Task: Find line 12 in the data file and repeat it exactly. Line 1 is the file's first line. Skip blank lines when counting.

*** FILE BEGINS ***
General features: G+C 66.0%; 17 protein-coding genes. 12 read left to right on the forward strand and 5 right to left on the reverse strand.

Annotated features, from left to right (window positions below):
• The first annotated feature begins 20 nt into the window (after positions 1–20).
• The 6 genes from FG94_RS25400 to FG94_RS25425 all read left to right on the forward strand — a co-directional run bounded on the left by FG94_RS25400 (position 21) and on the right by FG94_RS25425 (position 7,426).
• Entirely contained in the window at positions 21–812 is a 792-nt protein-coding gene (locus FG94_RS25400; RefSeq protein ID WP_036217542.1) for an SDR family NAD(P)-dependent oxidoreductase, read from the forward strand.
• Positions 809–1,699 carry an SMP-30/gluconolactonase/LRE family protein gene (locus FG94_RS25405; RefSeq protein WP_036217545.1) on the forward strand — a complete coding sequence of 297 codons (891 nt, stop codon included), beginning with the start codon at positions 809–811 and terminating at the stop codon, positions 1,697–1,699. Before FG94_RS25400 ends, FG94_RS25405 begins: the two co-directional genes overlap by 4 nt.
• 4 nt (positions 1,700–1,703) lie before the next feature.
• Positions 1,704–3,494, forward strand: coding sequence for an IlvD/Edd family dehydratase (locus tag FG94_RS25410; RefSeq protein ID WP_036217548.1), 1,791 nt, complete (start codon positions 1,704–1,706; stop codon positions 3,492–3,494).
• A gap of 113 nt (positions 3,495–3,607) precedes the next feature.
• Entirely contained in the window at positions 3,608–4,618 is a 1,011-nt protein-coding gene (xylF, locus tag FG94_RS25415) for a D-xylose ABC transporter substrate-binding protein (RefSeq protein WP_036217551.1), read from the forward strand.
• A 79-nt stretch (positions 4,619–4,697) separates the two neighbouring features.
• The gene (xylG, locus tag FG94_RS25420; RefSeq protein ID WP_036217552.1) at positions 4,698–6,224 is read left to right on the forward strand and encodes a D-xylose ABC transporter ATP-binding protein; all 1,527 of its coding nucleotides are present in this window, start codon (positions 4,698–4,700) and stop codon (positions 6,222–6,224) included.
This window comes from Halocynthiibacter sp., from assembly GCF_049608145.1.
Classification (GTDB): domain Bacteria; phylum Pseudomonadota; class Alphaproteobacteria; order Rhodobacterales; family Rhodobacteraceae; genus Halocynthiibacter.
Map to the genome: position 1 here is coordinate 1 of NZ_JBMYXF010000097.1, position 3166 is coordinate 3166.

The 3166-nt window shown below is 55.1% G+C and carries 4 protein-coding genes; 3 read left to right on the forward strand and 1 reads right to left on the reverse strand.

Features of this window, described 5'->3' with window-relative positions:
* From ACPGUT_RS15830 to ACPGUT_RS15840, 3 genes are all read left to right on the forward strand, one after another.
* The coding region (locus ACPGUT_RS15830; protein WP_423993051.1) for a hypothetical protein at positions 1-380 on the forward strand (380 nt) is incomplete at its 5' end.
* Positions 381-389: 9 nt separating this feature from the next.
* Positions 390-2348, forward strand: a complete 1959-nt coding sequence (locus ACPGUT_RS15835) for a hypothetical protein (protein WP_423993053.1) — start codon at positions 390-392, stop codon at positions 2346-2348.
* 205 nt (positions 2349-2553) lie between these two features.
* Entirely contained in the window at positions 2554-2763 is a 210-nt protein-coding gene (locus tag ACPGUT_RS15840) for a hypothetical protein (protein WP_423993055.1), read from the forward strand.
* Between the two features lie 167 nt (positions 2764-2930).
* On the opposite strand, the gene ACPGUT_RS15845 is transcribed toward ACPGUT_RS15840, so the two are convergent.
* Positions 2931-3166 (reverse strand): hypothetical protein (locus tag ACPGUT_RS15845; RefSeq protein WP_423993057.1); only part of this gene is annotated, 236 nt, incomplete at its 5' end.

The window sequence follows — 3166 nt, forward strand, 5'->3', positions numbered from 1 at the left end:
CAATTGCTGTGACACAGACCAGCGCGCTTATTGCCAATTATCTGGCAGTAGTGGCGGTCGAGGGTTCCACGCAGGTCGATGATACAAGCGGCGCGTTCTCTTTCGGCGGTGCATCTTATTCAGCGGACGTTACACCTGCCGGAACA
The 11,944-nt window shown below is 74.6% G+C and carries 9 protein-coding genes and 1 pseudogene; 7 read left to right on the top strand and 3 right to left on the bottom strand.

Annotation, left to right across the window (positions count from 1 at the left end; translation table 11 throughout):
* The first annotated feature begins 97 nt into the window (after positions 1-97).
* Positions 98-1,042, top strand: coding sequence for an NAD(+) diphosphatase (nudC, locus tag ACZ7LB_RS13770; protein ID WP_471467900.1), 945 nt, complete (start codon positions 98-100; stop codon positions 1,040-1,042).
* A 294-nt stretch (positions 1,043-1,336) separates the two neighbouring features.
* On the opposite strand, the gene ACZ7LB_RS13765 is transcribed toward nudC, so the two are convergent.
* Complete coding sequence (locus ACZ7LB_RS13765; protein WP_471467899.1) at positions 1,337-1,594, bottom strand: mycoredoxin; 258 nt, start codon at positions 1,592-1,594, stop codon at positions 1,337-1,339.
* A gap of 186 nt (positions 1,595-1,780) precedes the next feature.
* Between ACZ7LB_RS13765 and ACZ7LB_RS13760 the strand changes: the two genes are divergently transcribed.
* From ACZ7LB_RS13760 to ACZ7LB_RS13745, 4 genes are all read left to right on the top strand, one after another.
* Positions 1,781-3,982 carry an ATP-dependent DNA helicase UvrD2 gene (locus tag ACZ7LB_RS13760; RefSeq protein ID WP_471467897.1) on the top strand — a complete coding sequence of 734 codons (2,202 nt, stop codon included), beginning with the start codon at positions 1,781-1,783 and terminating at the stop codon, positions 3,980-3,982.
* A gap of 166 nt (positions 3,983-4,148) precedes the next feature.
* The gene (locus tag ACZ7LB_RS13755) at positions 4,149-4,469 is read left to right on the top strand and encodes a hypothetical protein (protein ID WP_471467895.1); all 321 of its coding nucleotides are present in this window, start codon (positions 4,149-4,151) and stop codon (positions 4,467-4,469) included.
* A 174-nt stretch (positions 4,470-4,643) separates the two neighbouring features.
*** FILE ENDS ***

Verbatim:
• The gene (xylG, locus tag FG94_RS25420; RefSeq protein ID WP_036217552.1) at positions 4,698–6,224 is read left to right on the forward strand and encodes a D-xylose ABC transporter ATP-binding protein; all 1,527 of its coding nucleotides are present in this window, start codon (positions 4,698–4,700) and stop codon (positions 6,222–6,224) included.